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Tough year to be a closer
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Franklin was booed at home … criticized the fans who booed him … and finally apologized for criticizing the fans who booed him. It wasn’t pretty.
Then a funny thing happened: The Cardinals’ bullpen began pitching quite well. From Mitchell Boggs to Fernando Salas, from Trever Miller to Eduardo Sanchez, the St. Louis pen found a way to record the 27th out.
Franklin’s most recent blown save came April 17. The Cardinals have one of the best records in baseball since then.
Of course, you can guess what happened next: The Cardinals took a one-run lead into the seventh inning in Atlanta on Sunday, reliever Jason Motte gave it up, and Franklin absorbed the walk-off loss. The Braves were desperate to get the win, because they had blown late leads during the previous two games.
Yes, it’s been that kind of year.
“Seems like it,” Padres closer Heath Bell acknowledged over the weekend. “I don’t know what it was. The first two weeks, maybe, there was a lot of blown saves. The last two weeks, guys have pretty much nailed it down. I don’t think there’s as many anymore.”
Yet statistically, the closers and setup men of our national pastime are on pace for one of their worst collective years in recent memory. Consider:
• Entering Sunday’s games, major-league relievers had blown 34.3 percent of their save opportunities — the second-highest rate in a season since 2001.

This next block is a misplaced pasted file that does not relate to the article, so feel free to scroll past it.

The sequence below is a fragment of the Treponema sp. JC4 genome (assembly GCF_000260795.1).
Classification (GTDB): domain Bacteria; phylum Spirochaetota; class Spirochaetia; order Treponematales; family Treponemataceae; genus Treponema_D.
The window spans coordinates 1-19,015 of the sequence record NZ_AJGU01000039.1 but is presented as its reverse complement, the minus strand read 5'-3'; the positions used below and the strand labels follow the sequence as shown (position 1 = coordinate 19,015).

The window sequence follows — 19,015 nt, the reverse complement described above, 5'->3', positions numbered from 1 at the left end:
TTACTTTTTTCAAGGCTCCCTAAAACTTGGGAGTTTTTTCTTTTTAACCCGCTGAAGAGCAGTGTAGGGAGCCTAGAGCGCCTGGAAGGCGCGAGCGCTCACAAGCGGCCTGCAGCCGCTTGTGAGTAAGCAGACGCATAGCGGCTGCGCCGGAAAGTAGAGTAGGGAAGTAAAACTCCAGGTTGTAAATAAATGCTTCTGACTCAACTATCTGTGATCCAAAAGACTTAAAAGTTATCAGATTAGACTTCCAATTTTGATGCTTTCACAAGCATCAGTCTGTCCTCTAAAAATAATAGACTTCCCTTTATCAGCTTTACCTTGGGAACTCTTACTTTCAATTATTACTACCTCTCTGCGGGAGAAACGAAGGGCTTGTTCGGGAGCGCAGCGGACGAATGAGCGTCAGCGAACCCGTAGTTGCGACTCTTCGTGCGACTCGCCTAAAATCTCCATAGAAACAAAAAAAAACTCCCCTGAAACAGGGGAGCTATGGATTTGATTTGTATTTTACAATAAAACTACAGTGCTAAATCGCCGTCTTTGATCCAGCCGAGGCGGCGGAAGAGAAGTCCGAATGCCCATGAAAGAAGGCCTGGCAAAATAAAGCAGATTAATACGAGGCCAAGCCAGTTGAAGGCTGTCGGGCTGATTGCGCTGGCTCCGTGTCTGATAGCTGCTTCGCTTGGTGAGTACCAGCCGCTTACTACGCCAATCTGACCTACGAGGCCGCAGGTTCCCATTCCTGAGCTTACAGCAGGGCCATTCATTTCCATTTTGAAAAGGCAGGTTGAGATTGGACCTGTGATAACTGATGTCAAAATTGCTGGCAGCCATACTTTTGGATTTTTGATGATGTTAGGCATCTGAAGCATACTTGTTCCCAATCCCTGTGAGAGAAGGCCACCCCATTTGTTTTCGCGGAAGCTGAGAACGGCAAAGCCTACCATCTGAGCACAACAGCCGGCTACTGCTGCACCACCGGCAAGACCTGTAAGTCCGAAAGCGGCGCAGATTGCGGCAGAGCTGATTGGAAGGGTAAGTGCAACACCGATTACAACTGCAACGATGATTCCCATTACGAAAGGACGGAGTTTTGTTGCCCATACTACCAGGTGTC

• Half the teams in baseball (15 of 30) blew four or more save opportunities last month. By that measure, it was the worst April for big-league bullpens since 2002.
• The most arduous save opportunities may be yet to come. Bell believes May is the most difficult month for closers, explaining, “Off the bat, pitchers are ahead of hitters. In May, maybe pitchers eased off or didn’t have that edge. Oops, they give up a couple runs, and it’s back to the drawing board.”
By contrast, Padres manager Bud Black believes the physical and mental strain of closing makes September the most difficult month. Either way, it’s not easy for closers to improve as the season progresses.
Every team in baseball has blown at least one save opportunity. And the only bullpen to blow just one April chance was that of the Philadelphia Phillies — which is stunning, since the Phillies’ closer (Brad Lidge) and fill-in closer (Jose Contreras) are both on the disabled list.
Health, in fact, is one explanation for bullpen struggles across the big leagues. Closers Neftali Feliz (Texas), Andrew Bailey (Oakland) and David Aardsma (Seattle) are on the disabled list. Brian Wilson (San Francisco) and Joe Nathan (Minnesota) likely still are feeling the effects of past injuries. As a result, less experienced relievers have been thrust into setup and closing roles.
That’s in addition to the teams — the Braves (Craig Kimbrel), Pirates (Joel Hanrahan), Angels (Jordan Walden), Brewers (John Axford), and Nationals (Drew Storen) — that slotted unproven closers into the ninth inning during spring training or early in the regular season.